These activities are ultimately more educational and satisfying than TV, and most young children love them.  After completing such a task, the toddler says “I did it!”  and feels like a more capable, powerful person. (Compare that to how they feel after they watch a TV show.)  Sure, it’s more work for the parent than just doing it yourself.  That’s not the point.  Toddlers and preschoolers who feel competent and powerful don’t need to assert their power by being contrary.  They’re more confident.  And they’re more helpful! That’s what I call win-win.

Click here for more on helping your child develop Competence.

 

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Positive parenting: dealing with “big feelings”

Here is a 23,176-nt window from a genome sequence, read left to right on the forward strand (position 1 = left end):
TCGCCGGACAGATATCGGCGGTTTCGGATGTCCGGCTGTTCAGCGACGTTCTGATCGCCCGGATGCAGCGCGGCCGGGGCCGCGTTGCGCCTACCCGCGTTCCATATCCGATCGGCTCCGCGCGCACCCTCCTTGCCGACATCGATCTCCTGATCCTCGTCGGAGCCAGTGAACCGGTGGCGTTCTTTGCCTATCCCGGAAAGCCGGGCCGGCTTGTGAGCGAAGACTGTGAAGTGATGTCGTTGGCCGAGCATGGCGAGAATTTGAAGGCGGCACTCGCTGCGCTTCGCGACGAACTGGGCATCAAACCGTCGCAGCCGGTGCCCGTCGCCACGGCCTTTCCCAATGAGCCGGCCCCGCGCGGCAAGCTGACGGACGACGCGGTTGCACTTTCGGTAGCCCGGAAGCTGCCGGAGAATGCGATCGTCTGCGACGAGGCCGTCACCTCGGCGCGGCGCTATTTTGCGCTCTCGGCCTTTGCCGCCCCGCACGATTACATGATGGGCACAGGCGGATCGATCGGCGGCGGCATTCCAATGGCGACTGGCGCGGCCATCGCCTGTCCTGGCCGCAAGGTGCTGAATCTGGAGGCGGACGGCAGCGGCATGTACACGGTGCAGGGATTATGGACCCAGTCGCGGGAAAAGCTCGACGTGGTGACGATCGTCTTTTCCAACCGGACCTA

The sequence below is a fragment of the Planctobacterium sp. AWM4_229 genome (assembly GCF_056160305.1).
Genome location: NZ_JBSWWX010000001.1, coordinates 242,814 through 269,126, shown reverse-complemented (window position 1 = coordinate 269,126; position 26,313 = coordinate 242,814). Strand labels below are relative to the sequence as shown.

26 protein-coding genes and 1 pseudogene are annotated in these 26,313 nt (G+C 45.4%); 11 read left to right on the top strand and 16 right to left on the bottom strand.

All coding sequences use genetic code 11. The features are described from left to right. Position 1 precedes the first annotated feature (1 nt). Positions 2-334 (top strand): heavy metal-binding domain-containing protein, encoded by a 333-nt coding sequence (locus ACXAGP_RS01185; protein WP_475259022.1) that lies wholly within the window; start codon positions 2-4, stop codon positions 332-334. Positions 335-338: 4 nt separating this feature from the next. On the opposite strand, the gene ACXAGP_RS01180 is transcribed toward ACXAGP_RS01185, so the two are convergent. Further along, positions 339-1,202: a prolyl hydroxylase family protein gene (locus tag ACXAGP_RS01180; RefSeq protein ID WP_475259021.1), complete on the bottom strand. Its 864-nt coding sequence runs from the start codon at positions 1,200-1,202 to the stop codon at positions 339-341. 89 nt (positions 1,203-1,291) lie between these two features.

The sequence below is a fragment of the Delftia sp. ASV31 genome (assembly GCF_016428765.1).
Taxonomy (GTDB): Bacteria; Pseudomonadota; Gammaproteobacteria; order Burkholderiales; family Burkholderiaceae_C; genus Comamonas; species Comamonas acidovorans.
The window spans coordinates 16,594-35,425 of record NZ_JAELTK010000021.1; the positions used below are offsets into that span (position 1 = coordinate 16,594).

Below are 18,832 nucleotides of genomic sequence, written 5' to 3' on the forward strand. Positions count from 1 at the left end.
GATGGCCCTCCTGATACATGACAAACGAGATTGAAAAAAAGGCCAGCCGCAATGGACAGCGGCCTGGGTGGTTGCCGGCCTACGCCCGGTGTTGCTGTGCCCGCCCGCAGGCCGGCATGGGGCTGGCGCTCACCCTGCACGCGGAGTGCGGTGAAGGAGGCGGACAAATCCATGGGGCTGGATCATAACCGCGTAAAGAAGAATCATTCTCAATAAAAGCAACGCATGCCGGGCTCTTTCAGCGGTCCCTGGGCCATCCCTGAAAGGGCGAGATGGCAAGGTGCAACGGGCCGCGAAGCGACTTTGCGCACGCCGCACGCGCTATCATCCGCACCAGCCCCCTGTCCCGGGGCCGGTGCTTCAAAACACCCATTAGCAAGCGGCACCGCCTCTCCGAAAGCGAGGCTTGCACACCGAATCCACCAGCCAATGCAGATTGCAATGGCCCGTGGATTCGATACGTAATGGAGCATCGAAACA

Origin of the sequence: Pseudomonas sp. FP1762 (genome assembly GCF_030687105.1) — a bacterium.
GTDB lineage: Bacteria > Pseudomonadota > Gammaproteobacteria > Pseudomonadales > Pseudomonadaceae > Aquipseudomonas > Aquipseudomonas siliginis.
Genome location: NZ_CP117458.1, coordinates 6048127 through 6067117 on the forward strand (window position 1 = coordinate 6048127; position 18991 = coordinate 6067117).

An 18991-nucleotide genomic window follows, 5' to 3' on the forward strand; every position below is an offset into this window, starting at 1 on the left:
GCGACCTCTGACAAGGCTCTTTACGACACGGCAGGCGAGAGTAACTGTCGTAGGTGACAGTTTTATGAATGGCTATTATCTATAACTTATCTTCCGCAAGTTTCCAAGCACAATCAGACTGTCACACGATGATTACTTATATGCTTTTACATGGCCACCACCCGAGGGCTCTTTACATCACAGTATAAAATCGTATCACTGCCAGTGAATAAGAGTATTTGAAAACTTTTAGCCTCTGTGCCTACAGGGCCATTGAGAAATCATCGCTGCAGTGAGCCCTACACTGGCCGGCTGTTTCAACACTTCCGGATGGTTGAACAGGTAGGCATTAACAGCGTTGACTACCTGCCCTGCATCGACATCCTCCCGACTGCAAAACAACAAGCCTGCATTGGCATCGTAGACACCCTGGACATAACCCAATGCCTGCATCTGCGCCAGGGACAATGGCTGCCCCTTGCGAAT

Sandmom

So I had a challenging day yesterday. D and I went to pick up S from her daycare and she was happy, being her normal self just after waking up from her nap. When we started dressing her to leave, however, something happened and she just snapped. Out of the blue, just like that, she had a major meltdown. Tears, screaming, biting (she bit her shoe!).

Long story short, D stayed in school and I brought home a hysterical toddler that just would not settle down. I was shocked. I had no clue what to do. I stayed with her, trying to hold her but she would literally jump out of my arms. Her pain became my pain, and I began to cry too. After 35 minutes of her intense crying, S accepted my offer for boob. She slowly calmed down, as I held her tightly close to me. She nursed and nursed, while she sighed and I cried. We both fell asleep for about five minutes. We cuddled for a long time. Then she was fine.